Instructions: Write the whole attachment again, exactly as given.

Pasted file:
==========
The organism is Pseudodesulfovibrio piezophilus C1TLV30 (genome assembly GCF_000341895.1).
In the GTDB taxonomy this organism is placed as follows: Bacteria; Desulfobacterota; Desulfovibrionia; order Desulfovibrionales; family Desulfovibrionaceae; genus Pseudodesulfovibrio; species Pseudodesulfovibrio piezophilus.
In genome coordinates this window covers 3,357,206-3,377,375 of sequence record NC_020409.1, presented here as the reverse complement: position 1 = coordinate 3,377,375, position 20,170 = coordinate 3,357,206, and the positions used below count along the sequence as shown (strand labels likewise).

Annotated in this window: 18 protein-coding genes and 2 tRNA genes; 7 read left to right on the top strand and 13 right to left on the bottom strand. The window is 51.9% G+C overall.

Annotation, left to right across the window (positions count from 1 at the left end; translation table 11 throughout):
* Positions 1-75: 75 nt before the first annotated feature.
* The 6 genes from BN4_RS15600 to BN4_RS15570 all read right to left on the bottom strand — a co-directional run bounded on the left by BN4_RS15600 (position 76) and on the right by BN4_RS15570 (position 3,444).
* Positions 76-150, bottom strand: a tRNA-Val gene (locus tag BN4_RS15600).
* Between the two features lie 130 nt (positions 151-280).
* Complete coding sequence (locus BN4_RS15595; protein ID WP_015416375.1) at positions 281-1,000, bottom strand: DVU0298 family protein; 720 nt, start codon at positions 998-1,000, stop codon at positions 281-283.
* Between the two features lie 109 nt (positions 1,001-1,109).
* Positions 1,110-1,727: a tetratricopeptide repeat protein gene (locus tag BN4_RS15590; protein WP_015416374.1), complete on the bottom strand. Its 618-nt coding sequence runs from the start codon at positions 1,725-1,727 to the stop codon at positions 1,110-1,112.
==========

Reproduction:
The organism is Pseudodesulfovibrio piezophilus C1TLV30 (genome assembly GCF_000341895.1).
In the GTDB taxonomy this organism is placed as follows: Bacteria; Desulfobacterota; Desulfovibrionia; order Desulfovibrionales; family Desulfovibrionaceae; genus Pseudodesulfovibrio; species Pseudodesulfovibrio piezophilus.
In genome coordinates this window covers 3,357,206-3,377,375 of sequence record NC_020409.1, presented here as the reverse complement: position 1 = coordinate 3,377,375, position 20,170 = coordinate 3,357,206, and the positions used below count along the sequence as shown (strand labels likewise).

Annotated in this window: 18 protein-coding genes and 2 tRNA genes; 7 read left to right on the top strand and 13 right to left on the bottom strand. The window is 51.9% G+C overall.

Annotation, left to right across the window (positions count from 1 at the left end; translation table 11 throughout):
* Positions 1-75: 75 nt before the first annotated feature.
* The 6 genes from BN4_RS15600 to BN4_RS15570 all read right to left on the bottom strand — a co-directional run bounded on the left by BN4_RS15600 (position 76) and on the right by BN4_RS15570 (position 3,444).
* Positions 76-150, bottom strand: a tRNA-Val gene (locus tag BN4_RS15600).
* Between the two features lie 130 nt (positions 151-280).
* Complete coding sequence (locus BN4_RS15595; protein ID WP_015416375.1) at positions 281-1,000, bottom strand: DVU0298 family protein; 720 nt, start codon at positions 998-1,000, stop codon at positions 281-283.
* Between the two features lie 109 nt (positions 1,001-1,109).
* Positions 1,110-1,727: a tetratricopeptide repeat protein gene (locus tag BN4_RS15590; protein WP_015416374.1), complete on the bottom strand. Its 618-nt coding sequence runs from the start codon at positions 1,725-1,727 to the stop codon at positions 1,110-1,112.